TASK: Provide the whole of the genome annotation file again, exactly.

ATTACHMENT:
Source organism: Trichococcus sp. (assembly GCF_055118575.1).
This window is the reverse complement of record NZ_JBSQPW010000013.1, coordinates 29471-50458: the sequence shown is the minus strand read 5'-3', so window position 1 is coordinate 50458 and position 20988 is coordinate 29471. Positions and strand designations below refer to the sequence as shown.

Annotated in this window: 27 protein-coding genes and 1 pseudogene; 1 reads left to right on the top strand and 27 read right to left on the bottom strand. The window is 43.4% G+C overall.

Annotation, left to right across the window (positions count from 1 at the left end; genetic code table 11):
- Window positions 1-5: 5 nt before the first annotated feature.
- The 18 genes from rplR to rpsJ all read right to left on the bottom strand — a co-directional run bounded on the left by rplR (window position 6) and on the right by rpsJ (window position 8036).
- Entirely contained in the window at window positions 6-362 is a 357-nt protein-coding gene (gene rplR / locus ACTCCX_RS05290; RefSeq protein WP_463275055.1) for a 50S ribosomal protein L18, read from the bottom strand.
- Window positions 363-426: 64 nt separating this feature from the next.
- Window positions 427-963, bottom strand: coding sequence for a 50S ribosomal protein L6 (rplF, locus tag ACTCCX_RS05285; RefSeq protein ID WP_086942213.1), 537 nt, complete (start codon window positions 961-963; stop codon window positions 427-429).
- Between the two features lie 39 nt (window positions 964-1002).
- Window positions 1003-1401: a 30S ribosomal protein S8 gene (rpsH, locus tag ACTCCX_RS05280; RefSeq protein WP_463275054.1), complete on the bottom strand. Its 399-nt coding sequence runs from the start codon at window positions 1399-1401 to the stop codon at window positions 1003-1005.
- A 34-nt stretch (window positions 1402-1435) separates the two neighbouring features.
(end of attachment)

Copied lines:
Source organism: Trichococcus sp. (assembly GCF_055118575.1).
This window is the reverse complement of record NZ_JBSQPW010000013.1, coordinates 29471-50458: the sequence shown is the minus strand read 5'-3', so window position 1 is coordinate 50458 and position 20988 is coordinate 29471. Positions and strand designations below refer to the sequence as shown.

Annotated in this window: 27 protein-coding genes and 1 pseudogene; 1 reads left to right on the top strand and 27 read right to left on the bottom strand. The window is 43.4% G+C overall.

Annotation, left to right across the window (positions count from 1 at the left end; genetic code table 11):
- Window positions 1-5: 5 nt before the first annotated feature.
- The 18 genes from rplR to rpsJ all read right to left on the bottom strand — a co-directional run bounded on the left by rplR (window position 6) and on the right by rpsJ (window position 8036).
- Entirely contained in the window at window positions 6-362 is a 357-nt protein-coding gene (gene rplR / locus ACTCCX_RS05290; RefSeq protein WP_463275055.1) for a 50S ribosomal protein L18, read from the bottom strand.
- Window positions 363-426: 64 nt separating this feature from the next.
- Window positions 427-963, bottom strand: coding sequence for a 50S ribosomal protein L6 (rplF, locus tag ACTCCX_RS05285; RefSeq protein ID WP_086942213.1), 537 nt, complete (start codon window positions 961-963; stop codon window positions 427-429).
- Between the two features lie 39 nt (window positions 964-1002).
- Window positions 1003-1401: a 30S ribosomal protein S8 gene (rpsH, locus tag ACTCCX_RS05280; RefSeq protein WP_463275054.1), complete on the bottom strand. Its 399-nt coding sequence runs from the start codon at window positions 1399-1401 to the stop codon at window positions 1003-1005.
- A 34-nt stretch (window positions 1402-1435) separates the two neighbouring features.